The Australian Taxation Office (ATO) has released guidelines which set out the ATO’s proposed compliance approach to the allocation of profits by professional firms. The Draft Practical Compliance Guideline PCG 2021/D2 Allocation of professional firm profits – ATO compliance approach (Draft PCG) make substantial changes to the former guidance that the ATO suspended in late 2017.
Essentially, the Draft PCG places previously satisfactory arrangements into the category of moderate or high-risk but fails to explain the reasons or necessity for this shift.
The former guidelines released by the ATO in 2015 titled “Assessing the risk: allocation of profits within professional firms” (Guidelines) provided three benchmark tests (“Benchmarks”) to ensure that ‘individual professional practitioners’ (IPPs) were regarded as being of “low risk” of compliance activity. To be ”low risk” the IPP was required to pass one of the three Benchmarks, namely:
Benchmark 1: ‘appropriate remuneration’: the IPP needed to receive renumeration benchmarked with reference to the lowest paid member of the upper quartile of the firm s/he works for;
Benchmark 2: ‘50% entitlement’: 50% or more of the income from the firm to which the IPP and their associated entities are collectively entitled (whether directly or indirectly through interposed entities) in the relevant year is assessable in the hands of the IPP;
Benchmark 3: ‘30% effective tax rate’: the effective tax rate must be 30% or higher on both income from the firm to which the IPP is entitled and revenue from the firm to which the IPP and their associated entities are collectively entitled.
The ATO suspended these Guidelines on 14 Decmeber 2017 on the basis that some taxpayers and/or advisors were misinterpreting and applying the Guidelines beyond their scope. Since the time, the ATP has said (annually) that any IPPs who entered arrangements prior to 14 Decmeber 2017 could continue to rely on the suspended Guidelines.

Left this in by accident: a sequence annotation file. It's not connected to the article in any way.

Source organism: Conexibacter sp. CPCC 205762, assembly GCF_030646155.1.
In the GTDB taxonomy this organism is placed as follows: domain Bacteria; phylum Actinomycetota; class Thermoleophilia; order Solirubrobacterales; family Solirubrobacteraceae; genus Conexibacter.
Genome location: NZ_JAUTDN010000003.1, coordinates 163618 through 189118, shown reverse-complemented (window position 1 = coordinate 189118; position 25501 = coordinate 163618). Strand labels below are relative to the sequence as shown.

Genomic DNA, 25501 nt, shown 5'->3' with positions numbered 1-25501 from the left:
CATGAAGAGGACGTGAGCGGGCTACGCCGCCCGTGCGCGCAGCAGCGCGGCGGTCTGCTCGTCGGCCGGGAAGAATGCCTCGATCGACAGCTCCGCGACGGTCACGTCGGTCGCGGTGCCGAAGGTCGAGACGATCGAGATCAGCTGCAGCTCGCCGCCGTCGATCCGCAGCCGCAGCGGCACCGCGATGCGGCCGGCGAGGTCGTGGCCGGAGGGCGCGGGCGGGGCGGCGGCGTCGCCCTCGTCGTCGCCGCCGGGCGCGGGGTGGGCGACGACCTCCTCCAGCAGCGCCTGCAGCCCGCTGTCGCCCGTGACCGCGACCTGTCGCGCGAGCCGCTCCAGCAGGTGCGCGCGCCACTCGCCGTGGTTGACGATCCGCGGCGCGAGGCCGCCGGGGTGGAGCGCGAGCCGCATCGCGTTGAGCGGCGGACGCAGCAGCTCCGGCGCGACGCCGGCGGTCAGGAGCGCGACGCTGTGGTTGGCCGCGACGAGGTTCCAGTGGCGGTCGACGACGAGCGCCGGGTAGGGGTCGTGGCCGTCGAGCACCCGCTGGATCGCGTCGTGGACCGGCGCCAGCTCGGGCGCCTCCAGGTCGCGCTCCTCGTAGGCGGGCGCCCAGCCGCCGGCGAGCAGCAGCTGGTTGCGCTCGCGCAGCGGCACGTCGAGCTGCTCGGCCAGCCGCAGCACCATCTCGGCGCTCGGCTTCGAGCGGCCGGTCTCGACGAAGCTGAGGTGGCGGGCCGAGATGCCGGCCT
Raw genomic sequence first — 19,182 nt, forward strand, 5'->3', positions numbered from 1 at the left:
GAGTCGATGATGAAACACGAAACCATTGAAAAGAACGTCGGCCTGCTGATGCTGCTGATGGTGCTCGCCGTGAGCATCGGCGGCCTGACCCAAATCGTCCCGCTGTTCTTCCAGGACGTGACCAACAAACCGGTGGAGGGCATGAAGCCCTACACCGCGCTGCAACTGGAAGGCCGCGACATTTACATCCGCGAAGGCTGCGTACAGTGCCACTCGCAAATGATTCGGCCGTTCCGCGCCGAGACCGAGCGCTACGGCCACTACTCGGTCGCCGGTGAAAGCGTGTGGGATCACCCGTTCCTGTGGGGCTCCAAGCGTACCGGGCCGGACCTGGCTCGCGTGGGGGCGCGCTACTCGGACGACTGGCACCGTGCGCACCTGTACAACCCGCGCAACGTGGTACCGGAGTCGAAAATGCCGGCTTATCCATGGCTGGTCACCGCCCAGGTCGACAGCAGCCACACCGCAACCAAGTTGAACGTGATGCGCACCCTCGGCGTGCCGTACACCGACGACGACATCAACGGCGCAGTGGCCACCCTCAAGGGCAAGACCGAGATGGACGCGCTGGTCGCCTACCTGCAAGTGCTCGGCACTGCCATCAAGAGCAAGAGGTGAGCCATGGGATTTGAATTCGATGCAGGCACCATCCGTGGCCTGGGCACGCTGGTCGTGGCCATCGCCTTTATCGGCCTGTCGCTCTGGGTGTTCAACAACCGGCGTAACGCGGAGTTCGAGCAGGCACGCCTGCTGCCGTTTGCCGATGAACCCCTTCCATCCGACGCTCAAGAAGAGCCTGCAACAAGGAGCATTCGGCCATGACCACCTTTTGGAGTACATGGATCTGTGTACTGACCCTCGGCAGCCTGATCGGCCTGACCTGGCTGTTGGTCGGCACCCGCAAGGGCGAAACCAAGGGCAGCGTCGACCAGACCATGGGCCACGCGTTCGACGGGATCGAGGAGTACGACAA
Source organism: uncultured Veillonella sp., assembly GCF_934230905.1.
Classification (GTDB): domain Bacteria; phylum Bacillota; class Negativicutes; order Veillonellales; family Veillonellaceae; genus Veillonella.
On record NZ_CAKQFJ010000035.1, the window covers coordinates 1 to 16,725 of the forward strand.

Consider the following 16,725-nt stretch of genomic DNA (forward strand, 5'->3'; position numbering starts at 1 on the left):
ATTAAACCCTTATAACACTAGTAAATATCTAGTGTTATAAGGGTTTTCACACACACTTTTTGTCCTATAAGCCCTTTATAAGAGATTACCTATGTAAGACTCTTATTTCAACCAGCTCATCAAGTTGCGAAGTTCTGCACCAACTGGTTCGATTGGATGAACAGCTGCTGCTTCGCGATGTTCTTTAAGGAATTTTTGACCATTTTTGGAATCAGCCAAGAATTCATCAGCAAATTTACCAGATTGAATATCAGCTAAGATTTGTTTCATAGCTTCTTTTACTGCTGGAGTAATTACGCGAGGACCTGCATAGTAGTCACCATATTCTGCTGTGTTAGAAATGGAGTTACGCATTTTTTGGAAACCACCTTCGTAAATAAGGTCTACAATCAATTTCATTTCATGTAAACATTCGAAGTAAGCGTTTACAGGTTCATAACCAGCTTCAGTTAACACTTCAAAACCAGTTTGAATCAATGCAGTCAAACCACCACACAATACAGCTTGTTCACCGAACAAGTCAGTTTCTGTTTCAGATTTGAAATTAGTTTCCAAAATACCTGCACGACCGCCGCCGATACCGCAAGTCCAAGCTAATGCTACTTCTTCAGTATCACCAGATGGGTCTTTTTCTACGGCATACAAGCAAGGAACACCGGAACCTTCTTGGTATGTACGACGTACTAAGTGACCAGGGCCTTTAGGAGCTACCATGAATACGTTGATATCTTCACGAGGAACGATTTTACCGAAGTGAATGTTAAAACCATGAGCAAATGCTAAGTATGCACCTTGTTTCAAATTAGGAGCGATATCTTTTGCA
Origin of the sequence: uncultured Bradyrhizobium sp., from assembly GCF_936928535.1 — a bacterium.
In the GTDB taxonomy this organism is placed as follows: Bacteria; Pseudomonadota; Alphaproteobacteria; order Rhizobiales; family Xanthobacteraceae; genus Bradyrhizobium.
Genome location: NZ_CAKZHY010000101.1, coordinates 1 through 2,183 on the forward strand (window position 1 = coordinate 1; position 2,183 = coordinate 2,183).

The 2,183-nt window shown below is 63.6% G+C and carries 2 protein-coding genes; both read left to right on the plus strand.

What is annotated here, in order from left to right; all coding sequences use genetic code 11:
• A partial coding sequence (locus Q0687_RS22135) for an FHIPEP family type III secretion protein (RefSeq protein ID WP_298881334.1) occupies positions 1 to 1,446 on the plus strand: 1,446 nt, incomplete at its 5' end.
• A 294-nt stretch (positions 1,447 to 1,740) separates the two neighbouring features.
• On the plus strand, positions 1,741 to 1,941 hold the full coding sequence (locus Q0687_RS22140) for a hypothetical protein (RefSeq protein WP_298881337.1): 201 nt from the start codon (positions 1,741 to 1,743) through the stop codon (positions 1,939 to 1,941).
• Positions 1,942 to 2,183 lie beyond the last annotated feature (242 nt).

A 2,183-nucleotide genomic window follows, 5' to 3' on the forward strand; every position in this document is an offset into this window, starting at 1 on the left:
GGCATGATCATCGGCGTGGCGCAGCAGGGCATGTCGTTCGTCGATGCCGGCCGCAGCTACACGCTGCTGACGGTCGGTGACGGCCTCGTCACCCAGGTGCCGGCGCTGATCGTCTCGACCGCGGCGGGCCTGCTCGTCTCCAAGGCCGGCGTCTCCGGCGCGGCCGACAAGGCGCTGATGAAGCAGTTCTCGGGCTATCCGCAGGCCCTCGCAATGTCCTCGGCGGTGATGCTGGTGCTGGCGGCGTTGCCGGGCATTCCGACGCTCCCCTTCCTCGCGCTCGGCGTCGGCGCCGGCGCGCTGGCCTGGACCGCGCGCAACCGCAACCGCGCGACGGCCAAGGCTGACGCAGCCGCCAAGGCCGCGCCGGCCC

Where IPPs entered arrangement after 14 Decmeber 2017, the ATO recommended engaging with it directly.
Approach of the Draft PCG
While the Draft PCG has similarities with the Guidelines, there are a number of considerable differences. The similarities are the three similarly formulated Benchmarks, namely;
Benchmark 1: the proportion of profit returned personally in the hands of the IPP to the total amount of income to which the IPP and his or her associated entities are collectively entitled;
Benchmark 2: the total effective tax rate paid by the IPP and their associated entities; and
Benchmark 3: the IPP should receive assessable income from the firm in its own hands which reflects an appropriate return for the services provided to the firm.
Notwithstanding, there are two key differences between the Draft PCG and the Guidelines:
1. firstly, to apply the Benchmarks, two “Gateways” must first be passed:
a) Gateway 1: the ATO expects there to be sound commercial rationale for entering into or using the arrangement or structure; and
b) Gateway 2: there must not be “high-risk” features.
2. Secondly, where an IPP’s circumstances pass the two “Gateways”, the IPP can then apply the three Benchmarks to receive a “traffic light” risk assessment of green (low risk), amber (moderate risk) or red (high risk). If the IPP does not satisfy the three Gateways, the risk assessment framework (outlined below) is not made available to the IPP.
Risk assessment scoring table
Unlike the Guidelines, where the IPP only needed to satisfy one Benchmark, the Draft PCG requires an IPP that passes the two Gateways to apply both Benchmarks 1 and 2 (with Benchmark 3 being optional) to determine a risk rate.